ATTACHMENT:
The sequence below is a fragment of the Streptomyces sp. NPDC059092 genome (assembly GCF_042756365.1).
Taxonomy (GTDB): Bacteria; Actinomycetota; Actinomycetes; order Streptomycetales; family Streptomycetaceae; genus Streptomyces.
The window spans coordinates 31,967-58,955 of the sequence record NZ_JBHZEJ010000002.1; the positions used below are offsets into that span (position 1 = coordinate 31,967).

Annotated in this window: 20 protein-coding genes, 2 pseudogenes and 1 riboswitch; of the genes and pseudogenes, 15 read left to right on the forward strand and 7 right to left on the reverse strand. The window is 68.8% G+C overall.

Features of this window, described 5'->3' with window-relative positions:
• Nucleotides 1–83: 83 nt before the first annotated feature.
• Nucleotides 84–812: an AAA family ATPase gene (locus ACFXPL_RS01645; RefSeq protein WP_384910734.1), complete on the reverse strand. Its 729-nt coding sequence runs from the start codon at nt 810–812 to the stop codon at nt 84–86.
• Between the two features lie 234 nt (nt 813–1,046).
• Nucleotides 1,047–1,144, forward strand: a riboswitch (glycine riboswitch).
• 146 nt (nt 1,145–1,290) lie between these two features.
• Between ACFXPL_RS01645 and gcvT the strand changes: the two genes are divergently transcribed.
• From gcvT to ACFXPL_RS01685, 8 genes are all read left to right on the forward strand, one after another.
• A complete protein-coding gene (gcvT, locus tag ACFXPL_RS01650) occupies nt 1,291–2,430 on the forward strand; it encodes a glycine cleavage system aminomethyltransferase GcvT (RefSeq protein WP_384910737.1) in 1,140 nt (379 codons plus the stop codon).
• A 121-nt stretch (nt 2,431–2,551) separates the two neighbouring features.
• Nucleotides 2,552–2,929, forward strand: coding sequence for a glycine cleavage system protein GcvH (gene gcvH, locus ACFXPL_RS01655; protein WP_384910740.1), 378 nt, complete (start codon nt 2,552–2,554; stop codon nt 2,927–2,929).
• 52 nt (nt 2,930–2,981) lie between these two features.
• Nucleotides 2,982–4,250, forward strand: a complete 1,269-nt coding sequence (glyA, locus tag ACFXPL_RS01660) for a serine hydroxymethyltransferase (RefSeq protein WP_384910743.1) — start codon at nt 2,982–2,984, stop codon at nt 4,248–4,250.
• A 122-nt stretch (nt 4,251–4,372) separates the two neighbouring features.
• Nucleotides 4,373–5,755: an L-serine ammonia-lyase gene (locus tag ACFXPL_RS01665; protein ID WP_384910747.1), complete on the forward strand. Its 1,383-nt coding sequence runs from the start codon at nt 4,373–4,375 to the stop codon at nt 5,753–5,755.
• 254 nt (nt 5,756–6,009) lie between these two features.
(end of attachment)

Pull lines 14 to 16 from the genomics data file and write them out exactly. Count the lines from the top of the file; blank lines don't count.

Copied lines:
• A 121-nt stretch (nt 2,431–2,551) separates the two neighbouring features.
• Nucleotides 2,552–2,929, forward strand: coding sequence for a glycine cleavage system protein GcvH (gene gcvH, locus ACFXPL_RS01655; protein WP_384910740.1), 378 nt, complete (start codon nt 2,552–2,554; stop codon nt 2,927–2,929).
• 52 nt (nt 2,930–2,981) lie between these two features.